The Human Resources department can text employees about schedule changes, timecard reminders or payroll issues. Group texts can be sent to the entire company letting them know about urgent weather issues such as a storm that causes a power outage, flooding or other damage.
Texts can also be used for sharing good news like an employee upsell incentive program. A grocery store may want to set a goal to increase product upsells for online orders by $1,000 in the coming week. Texts are a fast and easy way to spread the word. When a store multiplies that additional $1,000 of revenue by the number of stores in their chain, it could add up to a substantial amount while rewarding top employees at the same time.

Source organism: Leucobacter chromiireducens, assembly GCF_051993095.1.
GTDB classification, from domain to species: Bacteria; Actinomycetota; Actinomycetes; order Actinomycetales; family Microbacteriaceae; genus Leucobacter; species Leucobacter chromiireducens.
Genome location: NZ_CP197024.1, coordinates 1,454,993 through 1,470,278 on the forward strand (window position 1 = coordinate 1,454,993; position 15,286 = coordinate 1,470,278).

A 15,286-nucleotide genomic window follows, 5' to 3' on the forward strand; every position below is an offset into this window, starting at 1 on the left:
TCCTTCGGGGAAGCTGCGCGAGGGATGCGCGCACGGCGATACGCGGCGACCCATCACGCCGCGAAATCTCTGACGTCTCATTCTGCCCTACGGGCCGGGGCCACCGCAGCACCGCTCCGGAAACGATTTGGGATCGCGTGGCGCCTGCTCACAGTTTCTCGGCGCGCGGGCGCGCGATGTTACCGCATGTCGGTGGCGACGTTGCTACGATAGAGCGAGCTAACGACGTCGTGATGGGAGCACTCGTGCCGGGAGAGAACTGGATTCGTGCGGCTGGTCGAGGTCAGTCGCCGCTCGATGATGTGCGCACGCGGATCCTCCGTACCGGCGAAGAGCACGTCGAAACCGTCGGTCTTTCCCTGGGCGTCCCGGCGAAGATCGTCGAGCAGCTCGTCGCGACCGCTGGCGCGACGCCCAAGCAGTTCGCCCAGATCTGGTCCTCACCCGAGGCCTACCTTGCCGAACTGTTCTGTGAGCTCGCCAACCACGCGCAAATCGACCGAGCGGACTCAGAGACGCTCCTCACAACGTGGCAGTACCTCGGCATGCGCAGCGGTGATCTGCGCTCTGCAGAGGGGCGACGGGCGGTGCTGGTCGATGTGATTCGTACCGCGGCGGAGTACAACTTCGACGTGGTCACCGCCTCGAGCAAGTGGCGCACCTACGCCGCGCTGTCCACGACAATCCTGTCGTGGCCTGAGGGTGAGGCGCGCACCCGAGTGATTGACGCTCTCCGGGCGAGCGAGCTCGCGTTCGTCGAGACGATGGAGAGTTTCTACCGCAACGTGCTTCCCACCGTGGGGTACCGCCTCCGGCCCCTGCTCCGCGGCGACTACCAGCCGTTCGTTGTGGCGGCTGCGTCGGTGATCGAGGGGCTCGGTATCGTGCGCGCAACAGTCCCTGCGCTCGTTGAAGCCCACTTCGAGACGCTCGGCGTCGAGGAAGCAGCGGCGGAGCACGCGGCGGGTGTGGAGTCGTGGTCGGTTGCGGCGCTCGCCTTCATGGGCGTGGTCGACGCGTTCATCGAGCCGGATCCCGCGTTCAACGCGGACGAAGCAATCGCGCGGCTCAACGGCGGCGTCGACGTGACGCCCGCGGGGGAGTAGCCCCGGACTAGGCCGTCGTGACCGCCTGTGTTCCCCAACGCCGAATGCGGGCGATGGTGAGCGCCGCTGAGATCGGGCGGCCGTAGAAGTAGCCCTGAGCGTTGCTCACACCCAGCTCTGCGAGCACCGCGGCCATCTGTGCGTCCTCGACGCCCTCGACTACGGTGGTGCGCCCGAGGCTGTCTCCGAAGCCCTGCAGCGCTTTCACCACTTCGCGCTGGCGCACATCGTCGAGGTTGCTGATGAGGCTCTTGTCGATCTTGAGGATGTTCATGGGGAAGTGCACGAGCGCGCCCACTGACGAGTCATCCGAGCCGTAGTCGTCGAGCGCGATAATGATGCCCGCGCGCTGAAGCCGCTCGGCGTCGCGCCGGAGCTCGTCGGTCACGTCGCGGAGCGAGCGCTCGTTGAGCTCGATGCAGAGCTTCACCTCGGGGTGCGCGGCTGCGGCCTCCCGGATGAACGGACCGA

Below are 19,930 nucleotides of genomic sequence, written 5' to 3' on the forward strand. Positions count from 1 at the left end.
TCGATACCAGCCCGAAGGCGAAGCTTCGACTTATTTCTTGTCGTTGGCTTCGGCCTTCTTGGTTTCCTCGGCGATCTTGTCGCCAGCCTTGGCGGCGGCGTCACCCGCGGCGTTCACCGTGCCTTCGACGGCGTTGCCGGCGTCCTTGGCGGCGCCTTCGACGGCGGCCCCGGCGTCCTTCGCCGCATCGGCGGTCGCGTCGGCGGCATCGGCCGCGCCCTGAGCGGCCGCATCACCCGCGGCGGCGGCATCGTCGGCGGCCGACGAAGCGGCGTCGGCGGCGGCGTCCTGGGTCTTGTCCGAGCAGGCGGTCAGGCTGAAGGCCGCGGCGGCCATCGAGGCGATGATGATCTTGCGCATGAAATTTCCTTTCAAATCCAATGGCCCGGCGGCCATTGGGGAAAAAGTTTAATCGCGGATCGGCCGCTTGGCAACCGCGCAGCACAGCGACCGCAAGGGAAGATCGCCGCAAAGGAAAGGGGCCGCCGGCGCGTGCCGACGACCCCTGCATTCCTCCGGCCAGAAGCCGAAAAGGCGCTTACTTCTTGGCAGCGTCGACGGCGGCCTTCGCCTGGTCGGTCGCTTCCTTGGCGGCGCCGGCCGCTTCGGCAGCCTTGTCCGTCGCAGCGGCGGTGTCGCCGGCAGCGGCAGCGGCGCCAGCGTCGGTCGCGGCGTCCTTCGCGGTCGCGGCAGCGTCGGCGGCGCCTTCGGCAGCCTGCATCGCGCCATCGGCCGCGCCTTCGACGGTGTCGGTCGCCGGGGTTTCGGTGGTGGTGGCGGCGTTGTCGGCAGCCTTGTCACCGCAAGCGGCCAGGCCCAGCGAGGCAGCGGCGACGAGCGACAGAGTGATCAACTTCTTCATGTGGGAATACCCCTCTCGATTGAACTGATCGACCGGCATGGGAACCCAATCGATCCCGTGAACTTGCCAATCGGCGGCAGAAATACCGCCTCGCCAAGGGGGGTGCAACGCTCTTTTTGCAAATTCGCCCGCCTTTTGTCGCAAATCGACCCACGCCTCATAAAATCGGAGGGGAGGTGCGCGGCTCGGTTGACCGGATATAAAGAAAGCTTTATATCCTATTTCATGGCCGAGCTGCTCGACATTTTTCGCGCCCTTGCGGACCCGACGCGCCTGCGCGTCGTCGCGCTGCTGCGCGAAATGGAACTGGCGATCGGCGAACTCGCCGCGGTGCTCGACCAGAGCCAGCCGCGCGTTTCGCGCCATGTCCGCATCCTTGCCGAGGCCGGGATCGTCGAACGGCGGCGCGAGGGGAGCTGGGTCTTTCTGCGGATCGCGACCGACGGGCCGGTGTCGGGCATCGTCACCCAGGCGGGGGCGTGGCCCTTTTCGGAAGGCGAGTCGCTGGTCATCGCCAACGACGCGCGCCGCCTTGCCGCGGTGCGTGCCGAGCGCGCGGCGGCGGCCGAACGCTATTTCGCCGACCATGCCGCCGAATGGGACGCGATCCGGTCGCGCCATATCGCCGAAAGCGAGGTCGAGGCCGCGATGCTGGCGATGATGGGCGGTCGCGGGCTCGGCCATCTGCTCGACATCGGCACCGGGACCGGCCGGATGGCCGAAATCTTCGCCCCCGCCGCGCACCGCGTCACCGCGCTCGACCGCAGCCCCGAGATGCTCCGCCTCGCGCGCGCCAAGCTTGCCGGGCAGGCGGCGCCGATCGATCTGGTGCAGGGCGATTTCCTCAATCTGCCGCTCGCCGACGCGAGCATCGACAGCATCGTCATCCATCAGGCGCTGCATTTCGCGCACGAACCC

Learn more about text-based communications for grocery stores
Grocery store margins are thin, and competition is fierce, which means every customer counts. Texting can help build brand loyalty and turn shoppers into buyers by providing stores with the simple, frictionless experience that today’s consumers expect.
If you manage a supermarket, grocery store chain or are an independent mom-and-pop shop, texting can help you reach customers in secure and effective ways. To learn more, see how Zipwhip works.
Discover how texting can help you succeed during the pandemic and beyond. For tips on getting the most out of your texting capabilities, download our free e-book: The Ultimate Guide to Texting Your Customers. It contains everything you’ll need to know about adopting texting as part of your grocery store communications strategy.